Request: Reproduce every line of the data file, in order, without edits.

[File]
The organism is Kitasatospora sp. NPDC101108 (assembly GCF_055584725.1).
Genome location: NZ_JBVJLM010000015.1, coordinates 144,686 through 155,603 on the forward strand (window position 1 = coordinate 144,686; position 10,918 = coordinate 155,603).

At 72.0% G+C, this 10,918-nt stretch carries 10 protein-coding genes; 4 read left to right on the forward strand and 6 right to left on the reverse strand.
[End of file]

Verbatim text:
The organism is Kitasatospora sp. NPDC101108 (assembly GCF_055584725.1).
Genome location: NZ_JBVJLM010000015.1, coordinates 144,686 through 155,603 on the forward strand (window position 1 = coordinate 144,686; position 10,918 = coordinate 155,603).

At 72.0% G+C, this 10,918-nt stretch carries 10 protein-coding genes; 4 read left to right on the forward strand and 6 right to left on the reverse strand.